allow usage of :broadcast in UI

  • hello

    is there any way to use ":broadcast" as a source or destination address.

    i'd like to be able to mitigate smurf and smurf-like attacks in a couple of floating rules. basically disabling any inter-lan broadcast traffic would fit the bill perfectly in my case.

    nevertheless, i'd like to enable multiple types of traffic including icmp on a per interface / per network basis.

    being able to stick a bunch of manually written custom rules would be a decent answer both for this goal and others

    any way to achieve that ?


  • @skullnobrains

    First off, the broadcast address is never used for the source. Also, what would using it as destination accomplish that * wouldn't?

  • by source broadcast, i mean or whatever is the first ip of whatever range is configured. which i'm unsure pf handles natively. maybe that's overkill.


    in my topology, there is a separate vlan and /24 network for each type of host. i do not bother with how many nodes of each type exist or what the last octet of their ips would be. so most of my rules allow traffic from one LAN to another using "XXX_network" as the target. additionally ping and traceroute are globally allowed between lan hosts.

    using :broadcast as a destination in a quick floating rule should allow me to forbid sending packets from one network to the broadcast address of another without adding specific rules all over the place. i'm aware many attacks are already supposedly mitigated by the builtin antispoof but there is still room for storming a neighbor host and possibly a bunch of other scenaris.

    each host's individual firewall is responsible for limiting traffic from it's siblings whenever feasible. but the central firewall is supposed to filter inter-lan traffic.

  • is used when a device does not yet know it's address. You'll see it with DHCP. Also, broadcasts are not normally passed by routers, so there's no reason to expect broadcasts from one network to appear on another. What broadcasts are you seeing that you think are passing between networks?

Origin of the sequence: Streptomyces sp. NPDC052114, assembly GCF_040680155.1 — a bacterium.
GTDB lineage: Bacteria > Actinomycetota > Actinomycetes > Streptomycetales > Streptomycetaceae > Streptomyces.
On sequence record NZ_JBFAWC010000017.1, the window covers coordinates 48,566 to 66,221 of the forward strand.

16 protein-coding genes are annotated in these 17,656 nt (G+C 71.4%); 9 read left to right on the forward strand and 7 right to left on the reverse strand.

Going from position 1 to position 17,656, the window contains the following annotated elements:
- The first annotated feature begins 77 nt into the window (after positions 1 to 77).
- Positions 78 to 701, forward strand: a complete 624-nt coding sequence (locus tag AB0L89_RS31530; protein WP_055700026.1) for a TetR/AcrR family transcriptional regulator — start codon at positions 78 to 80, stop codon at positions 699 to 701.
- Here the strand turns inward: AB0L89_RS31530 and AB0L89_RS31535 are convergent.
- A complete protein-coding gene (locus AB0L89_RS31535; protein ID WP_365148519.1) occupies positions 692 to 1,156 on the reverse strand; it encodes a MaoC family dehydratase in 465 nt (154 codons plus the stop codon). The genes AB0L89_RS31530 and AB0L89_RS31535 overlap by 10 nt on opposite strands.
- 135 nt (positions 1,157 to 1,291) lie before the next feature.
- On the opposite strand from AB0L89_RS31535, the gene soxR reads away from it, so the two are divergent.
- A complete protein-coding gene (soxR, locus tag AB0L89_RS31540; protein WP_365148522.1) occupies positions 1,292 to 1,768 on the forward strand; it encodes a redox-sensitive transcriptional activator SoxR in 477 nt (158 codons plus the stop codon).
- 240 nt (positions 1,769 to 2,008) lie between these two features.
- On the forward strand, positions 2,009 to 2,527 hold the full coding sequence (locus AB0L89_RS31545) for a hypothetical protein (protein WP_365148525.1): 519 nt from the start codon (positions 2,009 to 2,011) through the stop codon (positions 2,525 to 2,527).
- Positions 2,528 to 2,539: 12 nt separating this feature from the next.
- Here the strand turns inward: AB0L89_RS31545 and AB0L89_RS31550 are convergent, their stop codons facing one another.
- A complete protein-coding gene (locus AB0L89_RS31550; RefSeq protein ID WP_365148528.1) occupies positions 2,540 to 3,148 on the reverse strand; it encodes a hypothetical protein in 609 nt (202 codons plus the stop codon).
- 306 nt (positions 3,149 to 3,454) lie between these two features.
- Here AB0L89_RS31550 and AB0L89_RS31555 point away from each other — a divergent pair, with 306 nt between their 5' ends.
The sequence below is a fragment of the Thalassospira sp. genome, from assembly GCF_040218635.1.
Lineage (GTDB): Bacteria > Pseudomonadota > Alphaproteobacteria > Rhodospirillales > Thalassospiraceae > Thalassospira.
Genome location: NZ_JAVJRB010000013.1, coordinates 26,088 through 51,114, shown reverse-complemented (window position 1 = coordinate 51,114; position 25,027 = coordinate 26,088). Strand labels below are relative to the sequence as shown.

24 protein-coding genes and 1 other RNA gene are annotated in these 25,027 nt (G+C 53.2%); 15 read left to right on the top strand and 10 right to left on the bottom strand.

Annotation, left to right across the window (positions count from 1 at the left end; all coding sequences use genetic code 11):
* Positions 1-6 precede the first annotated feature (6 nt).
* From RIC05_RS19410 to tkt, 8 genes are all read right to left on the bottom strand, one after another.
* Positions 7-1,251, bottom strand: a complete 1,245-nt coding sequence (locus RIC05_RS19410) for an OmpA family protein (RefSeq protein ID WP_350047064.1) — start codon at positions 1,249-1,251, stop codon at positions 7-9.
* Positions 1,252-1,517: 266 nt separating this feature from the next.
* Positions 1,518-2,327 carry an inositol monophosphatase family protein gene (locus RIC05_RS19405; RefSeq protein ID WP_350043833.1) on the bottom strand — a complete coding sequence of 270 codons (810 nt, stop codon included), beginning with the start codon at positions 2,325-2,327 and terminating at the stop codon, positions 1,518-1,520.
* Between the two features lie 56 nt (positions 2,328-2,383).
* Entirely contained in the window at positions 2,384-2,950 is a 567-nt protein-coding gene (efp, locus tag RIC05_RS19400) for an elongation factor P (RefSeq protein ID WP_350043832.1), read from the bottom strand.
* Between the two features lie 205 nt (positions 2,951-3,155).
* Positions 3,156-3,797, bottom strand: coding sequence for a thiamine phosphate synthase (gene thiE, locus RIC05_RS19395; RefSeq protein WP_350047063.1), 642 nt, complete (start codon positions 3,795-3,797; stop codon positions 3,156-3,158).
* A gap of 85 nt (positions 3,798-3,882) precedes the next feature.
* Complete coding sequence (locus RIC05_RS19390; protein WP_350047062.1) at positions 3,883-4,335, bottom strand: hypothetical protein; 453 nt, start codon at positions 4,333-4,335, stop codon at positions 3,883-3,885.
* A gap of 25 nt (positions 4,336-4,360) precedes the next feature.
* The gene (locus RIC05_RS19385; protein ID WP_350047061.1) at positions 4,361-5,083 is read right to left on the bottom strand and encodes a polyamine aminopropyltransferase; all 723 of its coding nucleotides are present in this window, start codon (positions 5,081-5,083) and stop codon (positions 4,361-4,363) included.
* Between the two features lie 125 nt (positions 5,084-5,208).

BTW, a lot of "broadcasts" are in fact mulitcast and sent only to the desired network.

  • i stand corrected regarding the behavior of pfsense which actually does not forward packets with the broadcast address as a destination. ( axcept afaik in some weird cases with policy routing. pf does ). but it does forward some crafted packets using a different network's broadcast as the source or destination. ( which unfortunately would not be handled by :broadcast since pfsense has no way to determine the address is indeed a broadcast so no-go anyway ). i'm not seeing anything. i just want to prevent such attacks while keeping my ruleset as simple as possible. thanks.

    there is indeed quite a range of attacks using broadcast addresses for the source of packets and as well.

    regarding multicast, i have those as well. a way to match them as a whole would be very convenient to prevent them from being logged. but that can be performed with a small number of rules.

    since what i am trying to achieve here is indeed the default behavior, i'm sorry for using up your precious time. thanks again.

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